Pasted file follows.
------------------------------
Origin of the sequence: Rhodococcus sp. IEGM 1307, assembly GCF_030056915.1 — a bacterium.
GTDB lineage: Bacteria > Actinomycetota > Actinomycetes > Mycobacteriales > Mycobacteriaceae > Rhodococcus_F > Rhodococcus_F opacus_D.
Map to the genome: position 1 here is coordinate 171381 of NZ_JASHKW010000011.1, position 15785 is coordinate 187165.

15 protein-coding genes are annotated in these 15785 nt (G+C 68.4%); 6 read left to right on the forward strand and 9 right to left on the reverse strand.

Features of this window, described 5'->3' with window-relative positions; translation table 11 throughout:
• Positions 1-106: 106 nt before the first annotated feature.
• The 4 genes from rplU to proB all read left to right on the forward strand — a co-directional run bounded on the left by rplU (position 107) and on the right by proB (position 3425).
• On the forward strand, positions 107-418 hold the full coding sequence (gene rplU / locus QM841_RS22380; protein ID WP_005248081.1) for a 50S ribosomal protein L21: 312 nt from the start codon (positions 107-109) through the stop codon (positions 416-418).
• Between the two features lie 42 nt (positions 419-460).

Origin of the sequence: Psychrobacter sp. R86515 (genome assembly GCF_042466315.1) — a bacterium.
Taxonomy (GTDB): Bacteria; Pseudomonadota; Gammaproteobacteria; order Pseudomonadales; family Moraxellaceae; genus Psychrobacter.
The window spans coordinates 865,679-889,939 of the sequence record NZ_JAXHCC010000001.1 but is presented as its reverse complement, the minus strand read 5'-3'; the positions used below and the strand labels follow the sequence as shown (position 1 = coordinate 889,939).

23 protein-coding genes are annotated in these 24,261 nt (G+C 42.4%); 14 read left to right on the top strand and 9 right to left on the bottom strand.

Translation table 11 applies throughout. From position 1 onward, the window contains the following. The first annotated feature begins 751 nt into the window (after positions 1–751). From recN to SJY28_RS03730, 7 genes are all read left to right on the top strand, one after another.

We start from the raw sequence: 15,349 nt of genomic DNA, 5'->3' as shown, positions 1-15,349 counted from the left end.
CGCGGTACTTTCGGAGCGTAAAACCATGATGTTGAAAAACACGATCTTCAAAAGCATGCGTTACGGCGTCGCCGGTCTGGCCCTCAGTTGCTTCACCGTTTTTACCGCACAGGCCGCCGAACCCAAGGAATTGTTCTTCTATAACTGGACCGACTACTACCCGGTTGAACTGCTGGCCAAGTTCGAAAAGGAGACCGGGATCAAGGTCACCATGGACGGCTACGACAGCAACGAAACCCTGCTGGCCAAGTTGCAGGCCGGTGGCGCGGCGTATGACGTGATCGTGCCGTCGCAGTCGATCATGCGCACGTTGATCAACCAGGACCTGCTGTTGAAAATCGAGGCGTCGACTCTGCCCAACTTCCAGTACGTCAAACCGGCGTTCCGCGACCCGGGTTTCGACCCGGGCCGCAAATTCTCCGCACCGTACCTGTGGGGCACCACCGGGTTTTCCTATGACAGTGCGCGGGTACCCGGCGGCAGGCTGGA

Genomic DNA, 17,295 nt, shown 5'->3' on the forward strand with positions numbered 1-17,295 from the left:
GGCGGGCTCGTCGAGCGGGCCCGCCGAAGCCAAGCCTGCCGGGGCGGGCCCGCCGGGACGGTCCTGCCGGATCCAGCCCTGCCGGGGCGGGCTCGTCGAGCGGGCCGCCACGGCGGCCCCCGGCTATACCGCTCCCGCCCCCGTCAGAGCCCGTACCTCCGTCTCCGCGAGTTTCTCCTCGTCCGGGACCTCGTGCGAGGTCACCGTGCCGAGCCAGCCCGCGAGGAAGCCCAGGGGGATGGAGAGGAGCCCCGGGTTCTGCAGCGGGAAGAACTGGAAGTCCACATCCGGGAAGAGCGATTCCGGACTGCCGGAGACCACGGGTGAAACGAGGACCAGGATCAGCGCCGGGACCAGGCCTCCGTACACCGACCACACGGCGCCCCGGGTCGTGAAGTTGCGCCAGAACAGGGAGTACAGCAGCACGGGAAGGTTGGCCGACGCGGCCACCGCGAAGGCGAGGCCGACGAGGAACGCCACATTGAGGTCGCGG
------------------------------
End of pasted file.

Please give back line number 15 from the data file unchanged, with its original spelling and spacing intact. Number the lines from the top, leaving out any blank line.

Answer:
We start from the raw sequence: 15,349 nt of genomic DNA, 5'->3' as shown, positions 1-15,349 counted from the left end.